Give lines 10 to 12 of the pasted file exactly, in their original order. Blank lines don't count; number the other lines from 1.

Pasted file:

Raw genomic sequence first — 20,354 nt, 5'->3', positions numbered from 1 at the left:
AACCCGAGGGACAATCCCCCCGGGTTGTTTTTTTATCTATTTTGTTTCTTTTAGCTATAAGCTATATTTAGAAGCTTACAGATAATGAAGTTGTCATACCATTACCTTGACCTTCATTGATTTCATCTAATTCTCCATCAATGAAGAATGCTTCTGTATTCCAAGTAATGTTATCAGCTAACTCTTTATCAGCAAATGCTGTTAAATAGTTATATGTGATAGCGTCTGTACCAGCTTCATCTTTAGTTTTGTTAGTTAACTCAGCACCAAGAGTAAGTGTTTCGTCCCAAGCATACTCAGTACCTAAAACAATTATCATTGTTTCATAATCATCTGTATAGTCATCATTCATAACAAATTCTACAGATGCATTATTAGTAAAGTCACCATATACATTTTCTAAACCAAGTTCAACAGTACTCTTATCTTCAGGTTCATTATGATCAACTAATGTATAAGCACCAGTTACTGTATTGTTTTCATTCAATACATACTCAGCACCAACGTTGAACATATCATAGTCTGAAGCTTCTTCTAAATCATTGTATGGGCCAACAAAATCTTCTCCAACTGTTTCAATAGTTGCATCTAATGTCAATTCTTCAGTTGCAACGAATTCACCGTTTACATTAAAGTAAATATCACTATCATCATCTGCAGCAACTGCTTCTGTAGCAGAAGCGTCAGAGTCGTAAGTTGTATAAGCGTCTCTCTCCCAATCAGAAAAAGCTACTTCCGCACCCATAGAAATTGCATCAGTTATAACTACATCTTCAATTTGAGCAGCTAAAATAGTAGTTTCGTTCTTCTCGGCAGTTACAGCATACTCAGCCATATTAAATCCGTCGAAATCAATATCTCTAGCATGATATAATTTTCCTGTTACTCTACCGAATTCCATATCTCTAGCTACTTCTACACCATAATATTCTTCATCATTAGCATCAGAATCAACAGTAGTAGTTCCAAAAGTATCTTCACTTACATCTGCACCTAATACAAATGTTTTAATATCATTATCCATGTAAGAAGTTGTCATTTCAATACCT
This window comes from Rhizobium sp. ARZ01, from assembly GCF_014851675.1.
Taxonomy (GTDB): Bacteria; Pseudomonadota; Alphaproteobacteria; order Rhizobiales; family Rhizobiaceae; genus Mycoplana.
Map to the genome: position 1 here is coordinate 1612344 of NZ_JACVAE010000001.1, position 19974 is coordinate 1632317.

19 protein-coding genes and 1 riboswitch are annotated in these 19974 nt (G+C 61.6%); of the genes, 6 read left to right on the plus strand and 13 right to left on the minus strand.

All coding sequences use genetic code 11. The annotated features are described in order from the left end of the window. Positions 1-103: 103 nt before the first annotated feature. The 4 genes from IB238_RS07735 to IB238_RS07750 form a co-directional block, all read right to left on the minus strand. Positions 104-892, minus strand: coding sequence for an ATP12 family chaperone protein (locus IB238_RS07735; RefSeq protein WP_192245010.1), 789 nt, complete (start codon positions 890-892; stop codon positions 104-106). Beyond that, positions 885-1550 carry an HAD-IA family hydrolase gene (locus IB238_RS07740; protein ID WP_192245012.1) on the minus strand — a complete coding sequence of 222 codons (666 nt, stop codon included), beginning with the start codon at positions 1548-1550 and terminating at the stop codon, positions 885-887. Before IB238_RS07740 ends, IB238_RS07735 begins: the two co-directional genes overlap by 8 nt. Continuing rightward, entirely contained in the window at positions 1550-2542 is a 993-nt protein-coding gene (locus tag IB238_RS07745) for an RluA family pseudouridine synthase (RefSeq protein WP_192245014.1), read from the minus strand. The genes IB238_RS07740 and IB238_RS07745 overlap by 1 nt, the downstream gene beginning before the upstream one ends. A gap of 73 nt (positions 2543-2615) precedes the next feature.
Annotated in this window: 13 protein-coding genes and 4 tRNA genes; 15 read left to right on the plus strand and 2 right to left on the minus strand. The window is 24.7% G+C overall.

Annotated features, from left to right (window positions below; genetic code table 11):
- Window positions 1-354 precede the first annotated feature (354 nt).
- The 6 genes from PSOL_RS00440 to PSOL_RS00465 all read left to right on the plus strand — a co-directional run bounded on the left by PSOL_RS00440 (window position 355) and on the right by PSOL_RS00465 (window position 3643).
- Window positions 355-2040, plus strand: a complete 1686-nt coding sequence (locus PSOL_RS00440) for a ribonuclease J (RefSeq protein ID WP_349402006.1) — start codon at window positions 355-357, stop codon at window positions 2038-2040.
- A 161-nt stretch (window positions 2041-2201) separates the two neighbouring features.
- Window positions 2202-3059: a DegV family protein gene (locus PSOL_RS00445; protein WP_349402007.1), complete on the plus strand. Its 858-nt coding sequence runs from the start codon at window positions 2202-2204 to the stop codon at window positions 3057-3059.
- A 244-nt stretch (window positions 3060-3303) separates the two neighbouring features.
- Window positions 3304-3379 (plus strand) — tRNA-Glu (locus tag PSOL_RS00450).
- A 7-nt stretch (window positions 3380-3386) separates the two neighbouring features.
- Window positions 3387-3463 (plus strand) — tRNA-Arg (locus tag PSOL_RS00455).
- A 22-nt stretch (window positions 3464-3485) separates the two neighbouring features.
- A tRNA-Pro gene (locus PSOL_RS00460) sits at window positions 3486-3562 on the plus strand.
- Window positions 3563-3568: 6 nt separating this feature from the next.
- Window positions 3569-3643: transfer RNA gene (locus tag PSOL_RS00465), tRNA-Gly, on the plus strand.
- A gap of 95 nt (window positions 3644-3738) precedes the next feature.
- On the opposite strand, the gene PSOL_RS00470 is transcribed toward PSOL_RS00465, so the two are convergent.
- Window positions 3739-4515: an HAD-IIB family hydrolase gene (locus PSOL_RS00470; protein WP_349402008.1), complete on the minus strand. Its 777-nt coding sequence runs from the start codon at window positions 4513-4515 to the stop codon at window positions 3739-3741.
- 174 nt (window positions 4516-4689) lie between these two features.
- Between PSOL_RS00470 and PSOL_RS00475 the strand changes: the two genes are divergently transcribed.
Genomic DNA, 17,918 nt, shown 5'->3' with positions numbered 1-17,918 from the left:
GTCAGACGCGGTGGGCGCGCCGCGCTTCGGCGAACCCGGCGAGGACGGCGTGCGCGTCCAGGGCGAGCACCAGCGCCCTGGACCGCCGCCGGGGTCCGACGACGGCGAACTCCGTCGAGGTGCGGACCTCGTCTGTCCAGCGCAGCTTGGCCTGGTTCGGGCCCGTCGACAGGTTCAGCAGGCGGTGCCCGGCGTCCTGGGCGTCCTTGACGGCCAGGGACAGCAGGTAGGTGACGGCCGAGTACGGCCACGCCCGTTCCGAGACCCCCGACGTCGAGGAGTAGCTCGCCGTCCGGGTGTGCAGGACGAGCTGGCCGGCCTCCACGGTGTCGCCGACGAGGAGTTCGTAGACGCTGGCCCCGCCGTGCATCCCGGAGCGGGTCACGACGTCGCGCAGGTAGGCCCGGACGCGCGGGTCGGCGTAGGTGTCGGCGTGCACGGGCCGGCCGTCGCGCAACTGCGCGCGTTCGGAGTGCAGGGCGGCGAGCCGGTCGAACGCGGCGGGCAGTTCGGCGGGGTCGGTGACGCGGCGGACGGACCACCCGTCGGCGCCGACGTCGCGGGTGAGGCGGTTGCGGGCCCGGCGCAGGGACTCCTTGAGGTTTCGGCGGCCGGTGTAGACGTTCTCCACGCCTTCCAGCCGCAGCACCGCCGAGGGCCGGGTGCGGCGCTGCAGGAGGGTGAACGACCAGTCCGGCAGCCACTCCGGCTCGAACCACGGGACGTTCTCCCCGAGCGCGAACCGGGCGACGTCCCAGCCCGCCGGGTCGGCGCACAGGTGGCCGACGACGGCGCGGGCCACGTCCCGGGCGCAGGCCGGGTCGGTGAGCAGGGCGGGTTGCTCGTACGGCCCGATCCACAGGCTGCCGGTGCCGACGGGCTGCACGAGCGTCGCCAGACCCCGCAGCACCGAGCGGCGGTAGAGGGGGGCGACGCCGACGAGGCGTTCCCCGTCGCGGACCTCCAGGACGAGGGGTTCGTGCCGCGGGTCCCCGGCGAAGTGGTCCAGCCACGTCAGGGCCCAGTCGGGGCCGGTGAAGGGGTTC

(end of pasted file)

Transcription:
- Window positions 1-354 precede the first annotated feature (354 nt).
- The 6 genes from PSOL_RS00440 to PSOL_RS00465 all read left to right on the plus strand — a co-directional run bounded on the left by PSOL_RS00440 (window position 355) and on the right by PSOL_RS00465 (window position 3643).
- Window positions 355-2040, plus strand: a complete 1686-nt coding sequence (locus PSOL_RS00440) for a ribonuclease J (RefSeq protein ID WP_349402006.1) — start codon at window positions 355-357, stop codon at window positions 2038-2040.